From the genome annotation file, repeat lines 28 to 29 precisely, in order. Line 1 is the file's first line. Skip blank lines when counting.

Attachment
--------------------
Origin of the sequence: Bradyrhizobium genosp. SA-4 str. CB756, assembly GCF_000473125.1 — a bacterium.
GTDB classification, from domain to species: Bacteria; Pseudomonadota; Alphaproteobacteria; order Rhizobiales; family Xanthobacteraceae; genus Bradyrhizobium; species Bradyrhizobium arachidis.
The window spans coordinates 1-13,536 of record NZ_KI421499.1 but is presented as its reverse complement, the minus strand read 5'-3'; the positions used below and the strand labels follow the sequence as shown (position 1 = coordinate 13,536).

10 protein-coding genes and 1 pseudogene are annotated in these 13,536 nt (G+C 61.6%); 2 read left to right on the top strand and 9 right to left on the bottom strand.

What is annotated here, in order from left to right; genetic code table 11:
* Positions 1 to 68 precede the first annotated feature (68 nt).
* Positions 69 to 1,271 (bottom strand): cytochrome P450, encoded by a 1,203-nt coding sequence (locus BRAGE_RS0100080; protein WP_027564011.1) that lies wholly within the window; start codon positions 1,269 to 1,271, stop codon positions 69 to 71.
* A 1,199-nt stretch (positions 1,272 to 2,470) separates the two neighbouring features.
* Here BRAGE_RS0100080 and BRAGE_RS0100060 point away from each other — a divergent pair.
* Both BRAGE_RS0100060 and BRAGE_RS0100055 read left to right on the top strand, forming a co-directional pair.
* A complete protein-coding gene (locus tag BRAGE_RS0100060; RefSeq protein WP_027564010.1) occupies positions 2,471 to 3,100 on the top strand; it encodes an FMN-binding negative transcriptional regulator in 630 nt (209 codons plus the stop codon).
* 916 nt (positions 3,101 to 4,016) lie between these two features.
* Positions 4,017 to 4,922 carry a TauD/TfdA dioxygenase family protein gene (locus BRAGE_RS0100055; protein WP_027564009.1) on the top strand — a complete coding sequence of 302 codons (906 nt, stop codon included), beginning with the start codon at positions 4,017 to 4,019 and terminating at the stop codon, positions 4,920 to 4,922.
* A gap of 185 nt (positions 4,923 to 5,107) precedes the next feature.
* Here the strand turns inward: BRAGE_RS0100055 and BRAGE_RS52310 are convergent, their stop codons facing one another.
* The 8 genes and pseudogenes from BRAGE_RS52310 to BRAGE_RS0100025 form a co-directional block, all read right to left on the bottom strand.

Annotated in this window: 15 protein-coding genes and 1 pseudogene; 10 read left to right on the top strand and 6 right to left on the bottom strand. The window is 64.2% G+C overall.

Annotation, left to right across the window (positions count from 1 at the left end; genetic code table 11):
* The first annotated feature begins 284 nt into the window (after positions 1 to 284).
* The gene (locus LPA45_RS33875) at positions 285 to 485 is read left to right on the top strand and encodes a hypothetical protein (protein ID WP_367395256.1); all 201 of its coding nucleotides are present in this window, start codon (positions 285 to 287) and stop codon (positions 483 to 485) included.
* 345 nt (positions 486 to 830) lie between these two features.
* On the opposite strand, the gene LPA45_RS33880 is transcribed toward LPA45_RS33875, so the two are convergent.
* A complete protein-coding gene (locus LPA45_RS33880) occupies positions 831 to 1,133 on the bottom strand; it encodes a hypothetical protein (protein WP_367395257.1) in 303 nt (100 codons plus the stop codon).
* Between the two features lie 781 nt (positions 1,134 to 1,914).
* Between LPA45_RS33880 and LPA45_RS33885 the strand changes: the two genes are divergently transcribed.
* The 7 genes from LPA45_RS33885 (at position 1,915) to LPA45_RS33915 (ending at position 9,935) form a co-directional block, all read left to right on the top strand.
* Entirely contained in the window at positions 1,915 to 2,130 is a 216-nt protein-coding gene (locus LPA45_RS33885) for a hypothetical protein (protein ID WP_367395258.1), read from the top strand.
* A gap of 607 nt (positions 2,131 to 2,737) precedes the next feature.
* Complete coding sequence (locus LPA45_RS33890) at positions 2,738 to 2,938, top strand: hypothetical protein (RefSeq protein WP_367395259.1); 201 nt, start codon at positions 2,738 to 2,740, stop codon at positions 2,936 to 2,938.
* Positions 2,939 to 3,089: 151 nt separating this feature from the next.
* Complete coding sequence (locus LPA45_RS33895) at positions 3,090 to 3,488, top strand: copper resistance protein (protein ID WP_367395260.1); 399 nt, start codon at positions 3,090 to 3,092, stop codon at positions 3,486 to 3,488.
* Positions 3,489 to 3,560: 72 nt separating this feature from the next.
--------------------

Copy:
* A gap of 607 nt (positions 2,131 to 2,737) precedes the next feature.
* Complete coding sequence (locus LPA45_RS33890) at positions 2,738 to 2,938, top strand: hypothetical protein (RefSeq protein WP_367395259.1); 201 nt, start codon at positions 2,738 to 2,740, stop codon at positions 2,936 to 2,938.